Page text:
Modern Languages and Cultures

The information contained in this module specification was correct at the time of publication but may be subject to change, either during the session because of unforeseen circumstances, or following review of the module at the end of the session. Queries about the module should be directed to the member of staff with responsibility for the module.
Title LIVING THE GLOBAL EIGHTEENTH CENTURY
Code HLAC200
Coordinator Dr SH Jones
History
Sophie.Jones@liverpool.ac.uk
Year CATS Level Semester CATS Value
Session 2021-22 Level 5 FHEQ Second Semester 15

Pre-requisites before taking this module (other modules and/or general educational/academic requirements):

 

Modules for which this module is a pre-requisite:

 

Co-requisite modules:

 

Teaching Schedule

  Lectures Seminars Tutorials Lab Practicals Fieldwork Placement Other TOTAL
Study Hours 10

10

    2

4

26
Timetable (if known)              
Private Study 124
TOTAL HOURS 150

Assessment

EXAM Duration Timing
(Semester)
% of
final
mark
Resit/resubmission
opportunity
Penalty for late
submission
Notes
             
CONTINUOUS Duration Timing
(Semester)
% of
final
mark
Resit/resubmission
opportunity
Penalty for late
submission
Notes
Presentation There is a resit opportunity. This is not an anonymous assessment. Standard UoL penalties will apply.  15 minutes    15       
Coursework 1 There is a resit opportunity. Standard UoL penalties will apply. This is not an anonymous assessment.  -1000 words    35       
Coursework 2 There is a resit opportunity. Standard UoL penalties will apply. This is an anonymous assessment.  -3000 words    50       

Aims

To offer students an introduction to some key aspects of European culture and society in the eighteenth century;

To make students who come from a range of major subject areas aware of the ways in which study of that period is approached by and can enrich a range of disciplines.;

To help students to grasp and reflect on the historical dimensions of their own shared and contested culture(s) and the contemporary political and global order;

To develop students' capacity for asking questions (curiosity) as well as for answering them (research skills) by engaging them in active and interactive learning.


Learning Outcomes

(LO1) A sound knowledge of key aspects of European culture, society and politics in the eighteenth century and insight into the historical dimensions of European and global modernity

(LO2) An understanding of the ways in which study of the eighteenth century is approached by scholars in a range of disciplines and in working with people from disciplinary backgrounds different from their own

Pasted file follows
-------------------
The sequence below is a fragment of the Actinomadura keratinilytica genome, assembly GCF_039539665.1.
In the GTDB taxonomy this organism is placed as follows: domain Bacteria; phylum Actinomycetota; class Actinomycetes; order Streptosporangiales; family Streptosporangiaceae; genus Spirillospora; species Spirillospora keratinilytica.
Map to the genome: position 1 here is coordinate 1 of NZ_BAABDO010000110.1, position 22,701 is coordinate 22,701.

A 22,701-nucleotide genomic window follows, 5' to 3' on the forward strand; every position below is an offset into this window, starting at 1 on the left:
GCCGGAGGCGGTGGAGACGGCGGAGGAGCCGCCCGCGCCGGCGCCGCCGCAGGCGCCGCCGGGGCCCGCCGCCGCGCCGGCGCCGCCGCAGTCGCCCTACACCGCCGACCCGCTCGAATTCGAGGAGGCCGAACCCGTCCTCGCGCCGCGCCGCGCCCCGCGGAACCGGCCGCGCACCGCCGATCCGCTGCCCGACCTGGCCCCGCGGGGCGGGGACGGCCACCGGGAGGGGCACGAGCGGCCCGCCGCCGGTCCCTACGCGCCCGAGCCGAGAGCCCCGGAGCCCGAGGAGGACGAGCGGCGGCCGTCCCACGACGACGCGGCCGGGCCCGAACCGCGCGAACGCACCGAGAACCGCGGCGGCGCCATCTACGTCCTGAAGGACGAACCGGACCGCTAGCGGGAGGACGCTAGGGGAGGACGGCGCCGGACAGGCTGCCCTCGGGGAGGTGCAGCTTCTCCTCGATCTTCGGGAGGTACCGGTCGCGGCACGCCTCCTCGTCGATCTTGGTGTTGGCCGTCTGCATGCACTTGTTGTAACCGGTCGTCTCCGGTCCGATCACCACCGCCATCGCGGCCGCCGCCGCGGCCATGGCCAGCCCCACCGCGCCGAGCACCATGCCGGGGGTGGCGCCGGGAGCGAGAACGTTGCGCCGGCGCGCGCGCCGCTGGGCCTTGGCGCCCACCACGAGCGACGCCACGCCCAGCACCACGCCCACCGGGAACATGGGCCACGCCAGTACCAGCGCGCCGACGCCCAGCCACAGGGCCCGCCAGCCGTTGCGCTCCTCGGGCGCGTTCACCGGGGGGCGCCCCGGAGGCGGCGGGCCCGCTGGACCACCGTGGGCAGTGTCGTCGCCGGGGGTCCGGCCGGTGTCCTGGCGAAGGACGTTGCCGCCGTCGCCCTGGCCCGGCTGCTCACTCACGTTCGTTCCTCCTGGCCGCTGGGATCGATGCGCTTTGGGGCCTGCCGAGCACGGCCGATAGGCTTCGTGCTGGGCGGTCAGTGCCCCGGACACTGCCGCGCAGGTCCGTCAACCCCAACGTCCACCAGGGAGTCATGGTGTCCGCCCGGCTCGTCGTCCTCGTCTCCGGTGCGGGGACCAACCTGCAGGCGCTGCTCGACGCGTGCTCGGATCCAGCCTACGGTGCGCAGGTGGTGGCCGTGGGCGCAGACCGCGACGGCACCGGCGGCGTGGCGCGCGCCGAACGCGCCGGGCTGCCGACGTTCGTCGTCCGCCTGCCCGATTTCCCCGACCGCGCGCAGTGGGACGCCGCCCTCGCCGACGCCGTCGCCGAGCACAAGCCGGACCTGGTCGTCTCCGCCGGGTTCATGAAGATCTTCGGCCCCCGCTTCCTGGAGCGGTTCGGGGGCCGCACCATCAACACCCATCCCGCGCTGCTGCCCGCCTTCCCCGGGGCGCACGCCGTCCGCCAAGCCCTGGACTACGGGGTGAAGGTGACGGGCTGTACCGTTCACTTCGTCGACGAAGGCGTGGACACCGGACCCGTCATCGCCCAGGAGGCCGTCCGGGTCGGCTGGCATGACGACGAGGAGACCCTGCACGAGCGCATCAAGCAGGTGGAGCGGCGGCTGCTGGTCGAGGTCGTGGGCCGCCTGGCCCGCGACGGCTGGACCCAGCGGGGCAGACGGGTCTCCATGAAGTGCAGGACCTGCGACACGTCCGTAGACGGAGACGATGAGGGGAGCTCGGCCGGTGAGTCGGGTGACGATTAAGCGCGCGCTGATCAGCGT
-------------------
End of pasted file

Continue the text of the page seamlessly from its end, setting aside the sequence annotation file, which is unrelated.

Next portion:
(LO3) Ability to analyse and respond to primary texts critically in terms of their historical and geographical context

(LO4) Ability to devise and carry out an independent research project, deploying both data and imagination

(LO5) A sound knowledge of aspects of material culture of the eighteenth century and ability to analyse artefacts of material culture critically and in their geographical historical context

(S1) Communication (oral, written and visual) - Presentation skills - visual

(S2) Communication (oral, written and visual) - Presentation skills – oral

(S3) Communication (oral, written and visual) - Academic writing (inc. referencing skills)

(S4) Critical thinking and problem solving - Critical analysis

(S5) Research skills - All Information skills

(S6) Global citizenship - Cultural awareness

(S7) Personal attributes and qualities - independence


Teaching and Learning Strategies

Lecture:
Lectures will be delivered online as asynchronous podcasts

Seminars and workshops:
Seminars and workshops will be delivered as synchronous sessions (either in person, or via Zoom/Teams),

Field Work:
A walking tour of Georgian Liverpool introduces students to key features of the 18th-century city and prepares them for seminar work that calls for knowledge of the city's geography.


Syllabus

 

Topics covered during the module may include:

Introductory / presentation training;

Introductory seminar: Choosing a character;

Field trip in 18th century Liverpool;

Museum workshop: Consumption and taste (material culture and its production; the reception of antiquity);

Seminar: Our hero / heroine goes shopping;

Background session: Reading and reflecting (ideas about human nature and their circulation in print) [Athenaeum];

Seminar: Our hero / heroine chooses reading matter / gets the news;

Background session: Britain, Europe and the wider world (globalising modernity);

Seminar: Our hero / heroine travels (merchant, tourist, soldier, trafficked, transported);

Museum workshop: Progress (dissent, reform and revolution);

Seminar: Our hero / heroine takes a stand.


Recommended Texts

Reading lists are managed at readinglists.liverpool.ac.uk. Click here to access the reading lists for this module.